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The distal left Malone antegrade continence enema--is it better? J Urol 2013 Oct;190(4 Suppl):1529-33 PMID: 23376708

Pubmed ID

23376708

DOI

10.1016/j.juro.2013.01.092

Abstract

PURPOSE: The Malone antegrade continence enema is used for refractory fecal dysfunction in the pediatric neuropathic population. While various locations along the colon have been described, the optimal site for achieving efficient enemas remains unknown. We reviewed our experience with the Malone antegrade continence enema procedure and investigated functional outcomes and complications associated with proximal and distal locations.

MATERIALS AND METHODS: We performed an institutional review board approved, retrospective chart review of 109 consecutive MACE procedures done by a single surgeon from 2000 to 2012. Preoperative patient characteristics, intraoperative techniques and postoperative outcomes were reviewed and statistical analysis was performed.

RESULTS: Included in analysis were 90 patients treated with a total of 109 MACE procedures. Average age at operation was 13.8 years. Myelomeningocele was the most common diagnosis. Most patients underwent simultaneous urinary reconstruction. Stomal complications were most common (49% of patients). We compared the outcomes of proximal (cecal) MACE in 48 cases and distal (sigmoid colon) MACE in 55. Location did not affect the overall efficiency of fecal continence. Flush time was shorter for distal than for proximal MACE stomas (37.2 vs 61.2 minutes, p <0.001). Of the patients 15 underwent a total of 20 complete MACE revisions, including 12 proximal and 6 distal MACEs. As a channel, appendix was associated with a higher but not statistically significant stomal complication rate compared to colon (42% vs 25%).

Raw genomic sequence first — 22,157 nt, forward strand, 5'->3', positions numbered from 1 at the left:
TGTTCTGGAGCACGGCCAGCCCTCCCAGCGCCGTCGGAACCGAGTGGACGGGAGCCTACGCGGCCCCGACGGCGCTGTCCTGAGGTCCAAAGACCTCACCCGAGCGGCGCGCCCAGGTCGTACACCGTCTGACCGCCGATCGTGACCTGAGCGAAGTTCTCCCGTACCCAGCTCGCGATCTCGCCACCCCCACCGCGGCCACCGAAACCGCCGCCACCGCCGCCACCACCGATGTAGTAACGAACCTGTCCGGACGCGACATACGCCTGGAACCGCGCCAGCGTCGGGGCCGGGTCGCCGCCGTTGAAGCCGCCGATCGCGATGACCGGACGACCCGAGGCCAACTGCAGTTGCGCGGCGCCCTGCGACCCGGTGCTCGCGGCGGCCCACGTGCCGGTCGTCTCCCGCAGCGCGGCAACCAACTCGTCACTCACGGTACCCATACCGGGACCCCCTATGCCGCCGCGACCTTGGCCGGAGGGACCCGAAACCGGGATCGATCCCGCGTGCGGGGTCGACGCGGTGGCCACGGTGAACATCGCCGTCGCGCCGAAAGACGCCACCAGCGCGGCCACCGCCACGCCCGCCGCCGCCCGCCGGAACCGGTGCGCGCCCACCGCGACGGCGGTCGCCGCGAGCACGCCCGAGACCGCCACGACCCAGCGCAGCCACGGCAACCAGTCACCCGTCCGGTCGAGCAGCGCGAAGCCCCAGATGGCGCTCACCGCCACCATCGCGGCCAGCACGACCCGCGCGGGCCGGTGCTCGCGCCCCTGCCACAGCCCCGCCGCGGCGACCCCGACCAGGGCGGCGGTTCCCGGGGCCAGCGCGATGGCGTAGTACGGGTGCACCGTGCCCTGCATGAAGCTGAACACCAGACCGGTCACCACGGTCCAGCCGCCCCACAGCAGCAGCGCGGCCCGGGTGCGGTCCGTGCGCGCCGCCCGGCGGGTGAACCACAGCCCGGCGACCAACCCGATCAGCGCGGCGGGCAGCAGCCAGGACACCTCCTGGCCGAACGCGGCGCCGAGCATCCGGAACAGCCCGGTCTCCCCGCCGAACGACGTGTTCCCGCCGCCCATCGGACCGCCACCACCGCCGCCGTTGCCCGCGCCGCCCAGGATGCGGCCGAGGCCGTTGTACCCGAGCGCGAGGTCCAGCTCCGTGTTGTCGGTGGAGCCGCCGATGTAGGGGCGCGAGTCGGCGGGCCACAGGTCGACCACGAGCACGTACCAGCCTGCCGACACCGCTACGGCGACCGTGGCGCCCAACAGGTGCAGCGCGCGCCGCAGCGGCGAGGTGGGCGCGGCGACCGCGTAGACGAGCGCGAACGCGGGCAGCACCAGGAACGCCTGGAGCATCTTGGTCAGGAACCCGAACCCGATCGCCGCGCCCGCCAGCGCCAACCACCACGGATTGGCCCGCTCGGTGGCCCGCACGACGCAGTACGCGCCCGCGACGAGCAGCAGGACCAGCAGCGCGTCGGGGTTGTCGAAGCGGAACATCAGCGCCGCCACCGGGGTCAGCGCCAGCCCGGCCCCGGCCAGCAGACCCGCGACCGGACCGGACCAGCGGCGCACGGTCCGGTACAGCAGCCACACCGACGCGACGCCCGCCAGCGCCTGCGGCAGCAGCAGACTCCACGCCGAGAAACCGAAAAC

CONCLUSIONS: A cecal, transverse or colonic location for MACE results in acceptable outcomes. Distal MACE is associated with significantly shorter flush time and possibly fewer stomal complications. Stomal complications remain a frustrating reality of the MACE procedure.

Author List

Ellison JS, Haraway AN, Park JM

Author

Jonathan Scott Ellison MD Assistant Professor in the Urologic Surgery department at Medical College of Wisconsin




Scopus

2-s2.0-84883812965   8 Citations

MESH terms used to index this publication - Major topics in bold

Adolescent
Child
Colon, Sigmoid
Colostomy
Constipation
Enema
Female
Humans
Male
Meningomyelocele
Reconstructive Surgical Procedures
Retrospective Studies
Treatment Outcome
jenkins-FCD Prod-311 49944a3edffa738369be424e2e015ed82399648c